[OpenAFS] recovering corrupted save on file

Rafael Marco de Lucas rmarco@ifca.unican.es
Thu, 08 Jun 2006 16:21:14 +0200

This is a multi-part message in MIME format.

Content-type: text/plain; charset=us-ascii
Content-transfer-encoding: 7BIT
Content-disposition: inline

I think i have more or less the same problem...
i would like to recover a ton of files from some big afs caches...

is there any easy way like copy the cache into a new AFS server ?

if some tool development for it make sense maybe i would be
able to dedicate some time on it, but i would need a lot of help
since i never had a look inside openafs code,
(it could help for many afs server hardware disaster with lost of data)

i would thank any comment about it,


Content-type: text/plain; charset=ISO-8859-1
Content-transfer-encoding: 7BIT

The cache does not store files it contains blocks.  There is no
guarantee that a file will be entirely contained in the cache.

You do not specify which OS you are using.  On Windows the cache
file is simply a paging file for dedicated virtual memory.  Assuming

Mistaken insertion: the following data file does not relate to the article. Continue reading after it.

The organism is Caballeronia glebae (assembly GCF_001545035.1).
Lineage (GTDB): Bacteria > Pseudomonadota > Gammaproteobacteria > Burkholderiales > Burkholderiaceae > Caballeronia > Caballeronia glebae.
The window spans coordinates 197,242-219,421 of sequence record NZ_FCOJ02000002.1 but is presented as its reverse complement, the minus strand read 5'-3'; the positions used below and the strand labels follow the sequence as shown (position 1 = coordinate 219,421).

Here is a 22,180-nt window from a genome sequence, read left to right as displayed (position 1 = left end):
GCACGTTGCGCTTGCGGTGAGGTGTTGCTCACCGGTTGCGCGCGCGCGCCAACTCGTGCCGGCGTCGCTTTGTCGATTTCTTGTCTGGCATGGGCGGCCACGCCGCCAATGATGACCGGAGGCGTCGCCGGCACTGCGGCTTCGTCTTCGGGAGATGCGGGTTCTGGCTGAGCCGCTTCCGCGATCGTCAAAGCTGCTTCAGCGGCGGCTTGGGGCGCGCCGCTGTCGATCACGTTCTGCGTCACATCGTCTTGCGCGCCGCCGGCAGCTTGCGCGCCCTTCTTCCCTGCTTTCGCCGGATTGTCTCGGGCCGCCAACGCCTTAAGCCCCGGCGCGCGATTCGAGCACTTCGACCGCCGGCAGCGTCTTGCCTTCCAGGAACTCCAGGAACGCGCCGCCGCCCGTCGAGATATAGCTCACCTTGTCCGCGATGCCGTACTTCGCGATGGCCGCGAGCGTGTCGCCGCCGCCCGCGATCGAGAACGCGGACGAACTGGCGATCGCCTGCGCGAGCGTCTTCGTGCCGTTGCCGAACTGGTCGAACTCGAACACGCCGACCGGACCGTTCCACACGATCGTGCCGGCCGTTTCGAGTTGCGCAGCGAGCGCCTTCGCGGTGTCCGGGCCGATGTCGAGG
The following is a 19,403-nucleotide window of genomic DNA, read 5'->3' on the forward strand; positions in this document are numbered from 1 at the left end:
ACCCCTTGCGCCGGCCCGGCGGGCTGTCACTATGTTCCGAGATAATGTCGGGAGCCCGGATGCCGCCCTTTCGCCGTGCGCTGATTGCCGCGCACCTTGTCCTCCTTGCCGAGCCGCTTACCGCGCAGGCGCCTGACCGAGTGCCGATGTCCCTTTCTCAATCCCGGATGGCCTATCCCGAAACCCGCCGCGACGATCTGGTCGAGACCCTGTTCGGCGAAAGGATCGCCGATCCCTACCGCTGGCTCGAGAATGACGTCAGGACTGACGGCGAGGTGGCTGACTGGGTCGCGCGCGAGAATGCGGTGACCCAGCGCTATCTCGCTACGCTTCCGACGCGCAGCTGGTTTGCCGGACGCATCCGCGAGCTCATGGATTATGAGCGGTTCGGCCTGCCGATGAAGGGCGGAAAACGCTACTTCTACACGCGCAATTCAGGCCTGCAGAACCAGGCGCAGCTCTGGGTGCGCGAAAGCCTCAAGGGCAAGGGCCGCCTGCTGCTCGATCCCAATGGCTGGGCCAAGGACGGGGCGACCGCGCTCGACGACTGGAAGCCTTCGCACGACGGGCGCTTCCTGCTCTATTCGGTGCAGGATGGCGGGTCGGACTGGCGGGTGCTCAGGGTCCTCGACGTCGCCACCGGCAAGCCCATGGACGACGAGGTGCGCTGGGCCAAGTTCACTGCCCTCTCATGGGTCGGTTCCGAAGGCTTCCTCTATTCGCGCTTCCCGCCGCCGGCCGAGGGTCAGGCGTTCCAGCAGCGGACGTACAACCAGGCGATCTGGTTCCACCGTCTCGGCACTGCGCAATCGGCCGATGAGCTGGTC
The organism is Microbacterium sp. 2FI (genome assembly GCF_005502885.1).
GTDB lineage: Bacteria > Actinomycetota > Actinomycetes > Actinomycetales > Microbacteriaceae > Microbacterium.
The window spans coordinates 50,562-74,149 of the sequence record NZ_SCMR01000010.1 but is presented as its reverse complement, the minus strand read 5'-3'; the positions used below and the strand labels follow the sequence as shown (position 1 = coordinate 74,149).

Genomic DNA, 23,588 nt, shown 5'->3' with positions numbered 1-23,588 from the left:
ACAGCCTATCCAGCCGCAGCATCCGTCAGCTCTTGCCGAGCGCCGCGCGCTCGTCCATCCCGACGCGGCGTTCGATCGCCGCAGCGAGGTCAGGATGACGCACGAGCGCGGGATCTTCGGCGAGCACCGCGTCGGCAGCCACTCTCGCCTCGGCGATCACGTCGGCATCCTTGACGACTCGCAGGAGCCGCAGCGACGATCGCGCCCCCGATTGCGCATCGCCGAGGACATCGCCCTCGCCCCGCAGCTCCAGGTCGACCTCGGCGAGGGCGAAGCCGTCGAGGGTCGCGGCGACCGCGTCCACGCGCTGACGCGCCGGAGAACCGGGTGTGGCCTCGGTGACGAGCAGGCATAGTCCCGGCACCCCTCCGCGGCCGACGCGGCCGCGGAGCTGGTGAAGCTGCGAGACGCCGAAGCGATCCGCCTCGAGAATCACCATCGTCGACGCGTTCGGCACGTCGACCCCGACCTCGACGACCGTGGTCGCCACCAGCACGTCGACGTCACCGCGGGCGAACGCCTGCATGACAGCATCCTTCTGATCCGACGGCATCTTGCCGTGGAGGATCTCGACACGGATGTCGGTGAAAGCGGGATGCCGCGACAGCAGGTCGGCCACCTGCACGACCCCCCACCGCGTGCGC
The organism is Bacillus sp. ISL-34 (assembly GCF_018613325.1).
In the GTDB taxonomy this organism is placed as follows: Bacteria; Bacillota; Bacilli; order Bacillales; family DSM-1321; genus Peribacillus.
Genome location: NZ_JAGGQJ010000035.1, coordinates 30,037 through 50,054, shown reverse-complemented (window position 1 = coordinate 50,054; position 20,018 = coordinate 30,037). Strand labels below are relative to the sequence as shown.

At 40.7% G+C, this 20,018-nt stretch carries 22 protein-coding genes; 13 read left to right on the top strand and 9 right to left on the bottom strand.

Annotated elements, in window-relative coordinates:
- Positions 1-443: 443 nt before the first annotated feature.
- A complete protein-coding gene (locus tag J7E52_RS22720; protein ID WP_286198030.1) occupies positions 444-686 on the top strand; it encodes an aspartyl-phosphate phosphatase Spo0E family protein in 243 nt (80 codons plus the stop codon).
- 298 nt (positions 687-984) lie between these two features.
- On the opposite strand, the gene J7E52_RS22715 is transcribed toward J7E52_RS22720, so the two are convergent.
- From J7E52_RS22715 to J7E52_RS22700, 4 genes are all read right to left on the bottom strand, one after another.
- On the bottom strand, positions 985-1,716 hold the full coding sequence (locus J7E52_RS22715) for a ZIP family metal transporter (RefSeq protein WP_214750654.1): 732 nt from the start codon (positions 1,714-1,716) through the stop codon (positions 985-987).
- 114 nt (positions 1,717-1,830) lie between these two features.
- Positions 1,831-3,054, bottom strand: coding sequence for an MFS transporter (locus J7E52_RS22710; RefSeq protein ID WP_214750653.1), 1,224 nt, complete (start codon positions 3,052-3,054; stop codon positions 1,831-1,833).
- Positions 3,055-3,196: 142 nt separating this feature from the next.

the afsd_service.exe is shut down cleanly it would be possible to
write code that could walk the contents of the cache to piece together
the blocks of the file that exist.  However, no such tools currently
exist.  The tool would have to be able to determine the cell, volume,
vnode, and unique values for the file in order to find the correct
stat cache entry and data buffers.

Jeffrey Altman

David Bear wrote:
> We have one room in one building that on occasion has some very
> strange network disruption. It last about 8 minutes. When it clears
> everything works fine.
> The problem is that if someone has a file stored in an afs server open
> on their client, AND they perform a save when the network has its
> tantrum, the file is corrupted; either truncated to 0 bytes or filled
> with garbage.
> Is there any possible way to recover a file like this from the local
> cache manager? I assume the local machine would commit some form of
> the file to the local disk -- stored by the cache manager and then
> actual write to the network would happen later. 
> Of course we are trying to troubleshoot the network -- but at this
> university that's not something that happens very fast... especially
> when the problem is only intermittent.